In 2012, the city is digging up the past. As a Drives in Circles insider, you'll be the first to know that digging for Ottawa's artifacts in other parts of the city has secretly been ongoing for years. Here is what they have found to date:

Champlain blvd at Place d'Orleans dr

Digging began here at the once proud but now buried location of the Orleans Voyageur Strip Bar Hotel. Once the shovels got past a few brass poles and a layer of nicotine, they discovered a giant ceramic cow that was once on the roof of a local cheesery, stolen and buried by terribly offended Orleans residents back in the Great Novelty Cow Wars of 2008. Digging was then stopped for a month while Bob Monette and Rainer Bloess hired a consulting firm to figure out whether the bovine beauty belonged to Orleans or Cumberland Wards. It was decided that while the head was in Orleans, the ass belonged to Cumberland.

Once resumed, shovels unearthed the 1,722 accent aigu's that the bastard anglaises buried when they callously converted the name of the suburb from Or-lay-anns to Ohr-leeynz.

Digging then became more difficult as the shovels were subjected to harsh bumpy conditions, causing their fareboxes to rattle right out the door of the machines and their coffees to spill onto their laps. As they dug deeper, the shovels were then forced from a larger two lane hole into a single-file line, causing a prolonged shovel backup that made everyone question the inept planning of the entire dig.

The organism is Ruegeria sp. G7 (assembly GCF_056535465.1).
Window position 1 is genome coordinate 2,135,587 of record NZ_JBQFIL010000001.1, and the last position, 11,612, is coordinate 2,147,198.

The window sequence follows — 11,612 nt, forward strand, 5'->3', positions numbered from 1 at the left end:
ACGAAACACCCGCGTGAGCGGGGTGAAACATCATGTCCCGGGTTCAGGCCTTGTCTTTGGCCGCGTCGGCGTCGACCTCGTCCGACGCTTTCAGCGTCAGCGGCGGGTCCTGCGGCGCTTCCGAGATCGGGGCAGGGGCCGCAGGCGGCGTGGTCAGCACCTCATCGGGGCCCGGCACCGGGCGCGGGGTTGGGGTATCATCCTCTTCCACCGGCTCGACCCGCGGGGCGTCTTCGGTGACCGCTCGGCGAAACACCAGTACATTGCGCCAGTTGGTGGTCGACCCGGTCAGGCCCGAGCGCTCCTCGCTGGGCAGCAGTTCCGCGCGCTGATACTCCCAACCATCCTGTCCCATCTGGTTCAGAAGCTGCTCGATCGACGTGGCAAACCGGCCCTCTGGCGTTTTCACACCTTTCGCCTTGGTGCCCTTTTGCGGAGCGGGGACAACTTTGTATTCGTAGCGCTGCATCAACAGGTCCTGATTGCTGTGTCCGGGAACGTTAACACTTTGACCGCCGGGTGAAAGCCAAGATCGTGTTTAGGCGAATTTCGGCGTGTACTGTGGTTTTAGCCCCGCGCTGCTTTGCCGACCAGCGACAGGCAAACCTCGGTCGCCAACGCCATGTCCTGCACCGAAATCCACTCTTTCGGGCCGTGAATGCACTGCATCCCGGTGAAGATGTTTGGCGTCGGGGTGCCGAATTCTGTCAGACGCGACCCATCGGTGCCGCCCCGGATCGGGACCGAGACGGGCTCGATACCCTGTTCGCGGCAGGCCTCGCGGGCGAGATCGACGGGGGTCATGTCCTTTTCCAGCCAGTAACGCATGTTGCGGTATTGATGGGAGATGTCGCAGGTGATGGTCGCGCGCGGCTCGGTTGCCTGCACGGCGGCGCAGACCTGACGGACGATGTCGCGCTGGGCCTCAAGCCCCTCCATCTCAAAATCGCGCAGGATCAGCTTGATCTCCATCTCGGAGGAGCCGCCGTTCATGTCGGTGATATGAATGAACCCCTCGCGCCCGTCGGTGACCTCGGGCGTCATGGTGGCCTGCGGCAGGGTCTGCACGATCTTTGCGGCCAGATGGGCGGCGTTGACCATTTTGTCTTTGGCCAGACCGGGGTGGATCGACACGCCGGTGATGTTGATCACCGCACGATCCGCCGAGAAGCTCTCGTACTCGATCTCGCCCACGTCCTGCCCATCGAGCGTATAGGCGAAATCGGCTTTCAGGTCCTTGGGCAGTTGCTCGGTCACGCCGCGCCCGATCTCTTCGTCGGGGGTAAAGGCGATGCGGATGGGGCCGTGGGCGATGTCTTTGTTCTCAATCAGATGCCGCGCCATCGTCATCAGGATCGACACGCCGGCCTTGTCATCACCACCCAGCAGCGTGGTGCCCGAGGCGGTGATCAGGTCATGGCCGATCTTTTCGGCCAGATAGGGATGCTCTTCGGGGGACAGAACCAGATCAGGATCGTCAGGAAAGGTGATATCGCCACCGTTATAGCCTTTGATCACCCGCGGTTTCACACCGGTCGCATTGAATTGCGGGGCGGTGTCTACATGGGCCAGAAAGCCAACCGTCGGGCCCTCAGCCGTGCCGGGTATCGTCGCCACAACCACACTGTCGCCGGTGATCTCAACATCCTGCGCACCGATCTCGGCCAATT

Montreal rd at Alfred st

Digging for treasure in Vanier has been ongoing for 25 years, but none of the residents have actually noticed. They say that for every two traffic cones manufactured in Canada, one goes to Vanier.

Thus far, shovels have uncovered nearly six hundred 1984 Mustang 5.0's with louvered rear windows and centerline wheels, countless AC/DC, Rush, and Enuff Z'Nuff concert tees, millions of Molson dry bottles, and the broken hearts of all those schmucks who tell all their friends they live near Rockliffe.

The shovels moved from Montreal rd onto Alfred, left Montfort, right Granville, left Boudreau, right Duford, left Lavergne, right Peres Blancs, looped around, right Lavergne, left St. Monique, right Marier, left St. Genest, right St Charles... at which time the shovel operator became aware that he was actually doing the #5 route, and booked off sick.